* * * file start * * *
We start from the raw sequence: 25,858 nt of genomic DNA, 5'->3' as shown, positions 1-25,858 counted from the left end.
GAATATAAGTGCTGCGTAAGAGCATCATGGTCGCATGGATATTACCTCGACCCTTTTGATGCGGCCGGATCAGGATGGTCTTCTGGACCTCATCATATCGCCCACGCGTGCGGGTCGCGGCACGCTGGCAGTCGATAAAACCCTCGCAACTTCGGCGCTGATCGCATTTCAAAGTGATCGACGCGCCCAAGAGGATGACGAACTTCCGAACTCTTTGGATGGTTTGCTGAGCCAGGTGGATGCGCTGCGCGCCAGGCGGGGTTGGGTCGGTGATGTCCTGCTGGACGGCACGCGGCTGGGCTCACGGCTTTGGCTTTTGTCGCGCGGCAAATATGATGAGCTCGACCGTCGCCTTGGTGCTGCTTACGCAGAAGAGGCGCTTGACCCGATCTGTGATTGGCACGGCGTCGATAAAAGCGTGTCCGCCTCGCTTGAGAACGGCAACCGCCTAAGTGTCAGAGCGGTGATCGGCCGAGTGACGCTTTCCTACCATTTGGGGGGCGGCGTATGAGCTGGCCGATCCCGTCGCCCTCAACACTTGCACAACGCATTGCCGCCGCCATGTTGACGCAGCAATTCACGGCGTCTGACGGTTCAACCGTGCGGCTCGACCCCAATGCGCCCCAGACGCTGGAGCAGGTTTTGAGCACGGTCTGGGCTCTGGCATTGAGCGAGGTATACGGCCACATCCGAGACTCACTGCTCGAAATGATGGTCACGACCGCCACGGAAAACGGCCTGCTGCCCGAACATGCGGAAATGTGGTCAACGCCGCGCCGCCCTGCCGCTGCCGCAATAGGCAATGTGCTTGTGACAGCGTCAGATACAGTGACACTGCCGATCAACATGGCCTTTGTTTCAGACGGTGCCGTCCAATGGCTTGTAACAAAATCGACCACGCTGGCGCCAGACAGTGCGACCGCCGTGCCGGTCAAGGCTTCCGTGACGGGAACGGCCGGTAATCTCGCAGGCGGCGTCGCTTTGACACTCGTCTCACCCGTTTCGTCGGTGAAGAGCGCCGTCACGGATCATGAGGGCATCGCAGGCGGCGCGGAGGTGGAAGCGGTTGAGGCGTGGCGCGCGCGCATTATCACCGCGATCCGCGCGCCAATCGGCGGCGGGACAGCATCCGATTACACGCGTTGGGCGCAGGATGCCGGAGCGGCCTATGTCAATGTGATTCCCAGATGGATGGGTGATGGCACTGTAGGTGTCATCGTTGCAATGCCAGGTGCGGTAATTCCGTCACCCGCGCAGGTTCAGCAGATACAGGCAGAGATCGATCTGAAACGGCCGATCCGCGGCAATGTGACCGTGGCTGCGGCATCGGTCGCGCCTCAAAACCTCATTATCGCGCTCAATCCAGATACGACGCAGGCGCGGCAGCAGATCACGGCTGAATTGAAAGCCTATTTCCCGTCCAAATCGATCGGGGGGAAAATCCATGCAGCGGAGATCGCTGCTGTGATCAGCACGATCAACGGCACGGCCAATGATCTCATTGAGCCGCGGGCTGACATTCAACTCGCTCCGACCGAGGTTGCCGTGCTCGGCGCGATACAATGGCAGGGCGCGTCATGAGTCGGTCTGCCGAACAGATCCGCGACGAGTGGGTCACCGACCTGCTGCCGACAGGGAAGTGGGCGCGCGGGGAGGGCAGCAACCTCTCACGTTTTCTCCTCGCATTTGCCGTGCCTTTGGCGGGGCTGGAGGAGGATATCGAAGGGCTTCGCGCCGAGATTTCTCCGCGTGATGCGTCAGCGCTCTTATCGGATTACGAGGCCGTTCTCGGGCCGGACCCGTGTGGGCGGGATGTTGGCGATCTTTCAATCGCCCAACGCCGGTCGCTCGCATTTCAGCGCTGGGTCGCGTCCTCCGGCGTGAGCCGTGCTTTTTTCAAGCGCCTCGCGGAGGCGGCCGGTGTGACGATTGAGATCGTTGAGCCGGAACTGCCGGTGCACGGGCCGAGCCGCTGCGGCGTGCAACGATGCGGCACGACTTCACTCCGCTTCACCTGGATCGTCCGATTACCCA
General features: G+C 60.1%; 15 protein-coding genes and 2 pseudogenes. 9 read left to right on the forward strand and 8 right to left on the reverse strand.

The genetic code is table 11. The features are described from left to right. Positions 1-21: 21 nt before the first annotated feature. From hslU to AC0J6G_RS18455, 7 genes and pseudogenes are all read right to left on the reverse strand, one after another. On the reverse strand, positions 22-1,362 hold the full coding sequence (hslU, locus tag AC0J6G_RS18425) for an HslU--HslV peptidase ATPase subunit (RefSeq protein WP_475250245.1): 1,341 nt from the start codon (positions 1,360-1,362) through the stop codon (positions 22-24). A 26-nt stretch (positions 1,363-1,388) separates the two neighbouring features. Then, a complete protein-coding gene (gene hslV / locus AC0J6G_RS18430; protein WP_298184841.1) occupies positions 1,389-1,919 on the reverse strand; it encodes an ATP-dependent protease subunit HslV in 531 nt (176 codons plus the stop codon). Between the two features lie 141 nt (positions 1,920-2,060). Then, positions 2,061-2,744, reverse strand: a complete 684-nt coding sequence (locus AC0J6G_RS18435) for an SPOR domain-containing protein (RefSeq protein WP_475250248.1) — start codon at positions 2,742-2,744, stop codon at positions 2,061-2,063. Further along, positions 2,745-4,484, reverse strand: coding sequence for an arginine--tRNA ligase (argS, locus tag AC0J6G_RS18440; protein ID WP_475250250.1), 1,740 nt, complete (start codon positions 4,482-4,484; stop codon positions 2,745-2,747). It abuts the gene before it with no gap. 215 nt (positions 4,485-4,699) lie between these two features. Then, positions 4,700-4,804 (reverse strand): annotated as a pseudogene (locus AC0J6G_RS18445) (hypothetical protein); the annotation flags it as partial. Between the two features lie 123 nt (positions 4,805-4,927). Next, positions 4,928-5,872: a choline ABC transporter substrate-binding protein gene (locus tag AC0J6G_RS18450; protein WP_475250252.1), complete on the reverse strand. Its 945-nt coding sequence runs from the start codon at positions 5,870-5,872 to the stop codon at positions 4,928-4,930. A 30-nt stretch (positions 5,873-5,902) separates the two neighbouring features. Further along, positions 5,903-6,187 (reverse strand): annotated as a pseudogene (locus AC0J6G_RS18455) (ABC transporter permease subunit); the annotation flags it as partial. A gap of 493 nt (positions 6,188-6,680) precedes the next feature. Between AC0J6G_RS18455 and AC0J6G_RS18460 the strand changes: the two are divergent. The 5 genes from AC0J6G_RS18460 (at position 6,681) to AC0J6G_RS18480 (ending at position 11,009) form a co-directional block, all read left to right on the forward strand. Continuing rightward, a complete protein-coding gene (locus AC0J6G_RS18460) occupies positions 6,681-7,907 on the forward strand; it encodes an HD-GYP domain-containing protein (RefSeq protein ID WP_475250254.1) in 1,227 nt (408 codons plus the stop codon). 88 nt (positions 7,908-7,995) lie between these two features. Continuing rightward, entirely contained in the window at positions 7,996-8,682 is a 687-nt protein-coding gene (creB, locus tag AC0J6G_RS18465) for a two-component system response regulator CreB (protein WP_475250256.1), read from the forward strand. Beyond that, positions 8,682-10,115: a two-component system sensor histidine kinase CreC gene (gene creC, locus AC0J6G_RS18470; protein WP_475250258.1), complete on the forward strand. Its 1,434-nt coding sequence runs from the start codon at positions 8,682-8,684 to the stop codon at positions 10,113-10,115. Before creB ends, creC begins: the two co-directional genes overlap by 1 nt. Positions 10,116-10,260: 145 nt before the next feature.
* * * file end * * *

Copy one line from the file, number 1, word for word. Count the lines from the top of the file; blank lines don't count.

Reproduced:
We start from the raw sequence: 25,858 nt of genomic DNA, 5'->3' as shown, positions 1-25,858 counted from the left end.